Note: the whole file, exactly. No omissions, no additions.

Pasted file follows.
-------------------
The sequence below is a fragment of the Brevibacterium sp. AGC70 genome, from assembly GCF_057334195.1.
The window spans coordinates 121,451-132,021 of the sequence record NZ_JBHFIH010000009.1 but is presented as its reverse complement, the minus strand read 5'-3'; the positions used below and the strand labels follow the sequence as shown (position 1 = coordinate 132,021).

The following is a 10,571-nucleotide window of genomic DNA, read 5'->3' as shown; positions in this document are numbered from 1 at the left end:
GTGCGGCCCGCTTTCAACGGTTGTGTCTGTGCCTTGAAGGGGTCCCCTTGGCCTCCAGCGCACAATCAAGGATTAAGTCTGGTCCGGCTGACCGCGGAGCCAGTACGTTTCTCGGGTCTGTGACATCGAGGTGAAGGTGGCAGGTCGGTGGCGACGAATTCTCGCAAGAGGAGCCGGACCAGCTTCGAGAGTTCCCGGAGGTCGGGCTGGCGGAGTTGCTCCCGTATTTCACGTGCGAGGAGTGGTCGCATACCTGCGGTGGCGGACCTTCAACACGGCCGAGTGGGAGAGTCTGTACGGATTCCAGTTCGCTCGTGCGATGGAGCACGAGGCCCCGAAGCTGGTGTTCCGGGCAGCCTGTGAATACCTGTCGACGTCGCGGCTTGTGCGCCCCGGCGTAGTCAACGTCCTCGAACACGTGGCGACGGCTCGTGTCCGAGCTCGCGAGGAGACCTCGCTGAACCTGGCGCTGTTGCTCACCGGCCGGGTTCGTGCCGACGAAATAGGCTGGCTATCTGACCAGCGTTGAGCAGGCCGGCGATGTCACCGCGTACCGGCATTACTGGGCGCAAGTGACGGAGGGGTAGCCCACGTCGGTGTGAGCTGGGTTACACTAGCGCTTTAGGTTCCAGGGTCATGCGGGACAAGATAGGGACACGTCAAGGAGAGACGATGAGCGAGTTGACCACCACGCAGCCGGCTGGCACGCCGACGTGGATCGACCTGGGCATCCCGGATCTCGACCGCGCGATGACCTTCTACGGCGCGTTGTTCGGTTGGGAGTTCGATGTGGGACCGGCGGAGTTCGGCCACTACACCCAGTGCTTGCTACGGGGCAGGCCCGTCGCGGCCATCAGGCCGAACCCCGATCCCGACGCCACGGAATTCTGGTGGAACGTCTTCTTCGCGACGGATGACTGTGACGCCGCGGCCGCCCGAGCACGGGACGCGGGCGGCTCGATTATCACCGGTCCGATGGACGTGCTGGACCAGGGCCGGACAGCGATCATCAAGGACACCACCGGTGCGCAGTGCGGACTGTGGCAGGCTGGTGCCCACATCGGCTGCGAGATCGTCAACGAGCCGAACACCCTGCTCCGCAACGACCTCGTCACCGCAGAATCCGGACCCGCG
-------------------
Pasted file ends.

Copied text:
The sequence below is a fragment of the Brevibacterium sp. AGC70 genome, from assembly GCF_057334195.1.
The window spans coordinates 121,451-132,021 of the sequence record NZ_JBHFIH010000009.1 but is presented as its reverse complement, the minus strand read 5'-3'; the positions used below and the strand labels follow the sequence as shown (position 1 = coordinate 132,021).

The following is a 10,571-nucleotide window of genomic DNA, read 5'->3' as shown; positions in this document are numbered from 1 at the left end:
GTGCGGCCCGCTTTCAACGGTTGTGTCTGTGCCTTGAAGGGGTCCCCTTGGCCTCCAGCGCACAATCAAGGATTAAGTCTGGTCCGGCTGACCGCGGAGCCAGTACGTTTCTCGGGTCTGTGACATCGAGGTGAAGGTGGCAGGTCGGTGGCGACGAATTCTCGCAAGAGGAGCCGGACCAGCTTCGAGAGTTCCCGGAGGTCGGGCTGGCGGAGTTGCTCCCGTATTTCACGTGCGAGGAGTGGTCGCATACCTGCGGTGGCGGACCTTCAACACGGCCGAGTGGGAGAGTCTGTACGGATTCCAGTTCGCTCGTGCGATGGAGCACGAGGCCCCGAAGCTGGTGTTCCGGGCAGCCTGTGAATACCTGTCGACGTCGCGGCTTGTGCGCCCCGGCGTAGTCAACGTCCTCGAACACGTGGCGACGGCTCGTGTCCGAGCTCGCGAGGAGACCTCGCTGAACCTGGCGCTGTTGCTCACCGGCCGGGTTCGTGCCGACGAAATAGGCTGGCTATCTGACCAGCGTTGAGCAGGCCGGCGATGTCACCGCGTACCGGCATTACTGGGCGCAAGTGACGGAGGGGTAGCCCACGTCGGTGTGAGCTGGGTTACACTAGCGCTTTAGGTTCCAGGGTCATGCGGGACAAGATAGGGACACGTCAAGGAGAGACGATGAGCGAGTTGACCACCACGCAGCCGGCTGGCACGCCGACGTGGATCGACCTGGGCATCCCGGATCTCGACCGCGCGATGACCTTCTACGGCGCGTTGTTCGGTTGGGAGTTCGATGTGGGACCGGCGGAGTTCGGCCACTACACCCAGTGCTTGCTACGGGGCAGGCCCGTCGCGGCCATCAGGCCGAACCCCGATCCCGACGCCACGGAATTCTGGTGGAACGTCTTCTTCGCGACGGATGACTGTGACGCCGCGGCCGCCCGAGCACGGGACGCGGGCGGCTCGATTATCACCGGTCCGATGGACGTGCTGGACCAGGGCCGGACAGCGATCATCAAGGACACCACCGGTGCGCAGTGCGGACTGTGGCAGGCTGGTGCCCACATCGGCTGCGAGATCGTCAACGAGCCGAACACCCTGCTCCGCAACGACCTCGTCACCGCAGAATCCGGACCCGCG